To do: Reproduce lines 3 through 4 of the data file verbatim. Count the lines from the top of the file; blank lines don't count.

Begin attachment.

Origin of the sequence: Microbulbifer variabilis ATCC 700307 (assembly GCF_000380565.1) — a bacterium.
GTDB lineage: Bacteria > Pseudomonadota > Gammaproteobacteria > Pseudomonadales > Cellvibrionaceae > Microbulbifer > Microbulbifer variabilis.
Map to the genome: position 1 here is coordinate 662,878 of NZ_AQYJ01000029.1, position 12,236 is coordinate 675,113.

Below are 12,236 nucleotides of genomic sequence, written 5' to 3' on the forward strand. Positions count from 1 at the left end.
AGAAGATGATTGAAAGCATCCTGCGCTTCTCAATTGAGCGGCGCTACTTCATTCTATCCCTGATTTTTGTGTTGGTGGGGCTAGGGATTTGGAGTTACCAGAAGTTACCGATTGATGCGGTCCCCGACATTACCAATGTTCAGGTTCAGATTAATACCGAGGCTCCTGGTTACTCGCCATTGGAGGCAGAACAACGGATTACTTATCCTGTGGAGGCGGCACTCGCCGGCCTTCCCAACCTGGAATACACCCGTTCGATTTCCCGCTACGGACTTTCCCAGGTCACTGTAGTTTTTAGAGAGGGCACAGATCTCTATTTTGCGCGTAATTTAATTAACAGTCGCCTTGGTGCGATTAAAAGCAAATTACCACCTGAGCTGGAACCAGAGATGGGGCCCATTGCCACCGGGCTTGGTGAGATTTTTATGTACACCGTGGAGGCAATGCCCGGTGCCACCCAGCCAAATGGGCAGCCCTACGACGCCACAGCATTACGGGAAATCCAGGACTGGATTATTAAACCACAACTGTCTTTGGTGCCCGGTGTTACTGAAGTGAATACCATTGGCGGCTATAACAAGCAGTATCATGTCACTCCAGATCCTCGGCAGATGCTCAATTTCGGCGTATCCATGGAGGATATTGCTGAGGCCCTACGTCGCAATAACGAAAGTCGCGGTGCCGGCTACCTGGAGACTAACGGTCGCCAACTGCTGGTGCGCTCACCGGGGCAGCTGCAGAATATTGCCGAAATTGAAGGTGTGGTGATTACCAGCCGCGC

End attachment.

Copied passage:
Map to the genome: position 1 here is coordinate 662,878 of NZ_AQYJ01000029.1, position 12,236 is coordinate 675,113.

Below are 12,236 nucleotides of genomic sequence, written 5' to 3' on the forward strand. Positions count from 1 at the left end.